On March 7, 1777, Continental Congressman John Adams wrote three letters to his wife, Abigail. On that same day, he received two letters from her. Mr. Adams was with the Congress in Philadelphia, while she maintained their farm in Braintree, Massachusetts. The remarkable correspondence between John and Abigail – numbering 1,160 letters in total – covered topics ranging from politics and military strategy to household economy and family health.
But these letters went far deeper than that. Their mutual respect and adoration for each other served as evidence that even in an age when women were unable to vote, there were marriages in which wives and husbands were true intellectual and emotional equals.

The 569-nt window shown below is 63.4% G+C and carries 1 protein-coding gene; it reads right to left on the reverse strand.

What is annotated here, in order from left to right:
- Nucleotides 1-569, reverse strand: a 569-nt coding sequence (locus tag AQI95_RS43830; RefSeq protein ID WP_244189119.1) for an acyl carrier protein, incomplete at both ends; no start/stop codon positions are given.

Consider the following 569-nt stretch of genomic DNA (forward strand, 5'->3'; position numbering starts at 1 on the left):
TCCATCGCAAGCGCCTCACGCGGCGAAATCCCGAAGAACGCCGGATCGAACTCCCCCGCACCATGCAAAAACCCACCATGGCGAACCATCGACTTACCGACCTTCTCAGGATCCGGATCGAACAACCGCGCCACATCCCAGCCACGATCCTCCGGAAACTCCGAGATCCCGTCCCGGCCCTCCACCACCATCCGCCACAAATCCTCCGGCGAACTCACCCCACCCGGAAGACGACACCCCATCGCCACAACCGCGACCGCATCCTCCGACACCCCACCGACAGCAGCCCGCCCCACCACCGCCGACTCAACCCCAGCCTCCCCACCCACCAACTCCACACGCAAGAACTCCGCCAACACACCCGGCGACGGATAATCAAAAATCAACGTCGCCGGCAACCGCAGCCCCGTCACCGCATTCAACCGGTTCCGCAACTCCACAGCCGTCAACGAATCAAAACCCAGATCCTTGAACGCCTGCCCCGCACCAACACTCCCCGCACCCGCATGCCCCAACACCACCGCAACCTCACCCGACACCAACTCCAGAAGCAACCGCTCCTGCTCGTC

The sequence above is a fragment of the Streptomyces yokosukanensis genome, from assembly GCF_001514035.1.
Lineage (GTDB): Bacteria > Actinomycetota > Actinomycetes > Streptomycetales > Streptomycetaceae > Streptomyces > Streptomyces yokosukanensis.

In the second letter John drafted to Abigail on this day, he declared that Philadelphia had lost its vibrancy during Congress’ removal to Baltimore, and he described Loyalists as “sordid Scoundrels.” In the letters from Abigail, written in February of 1777, she bemoaned the lack of military fervor demonstrated by the New Englanders around her.
These amazing treasures tell us a lot about what made our second president tick. These five letters, along with 1,155 others, remind us that behind every good man is patriotism, courage – and a good wife.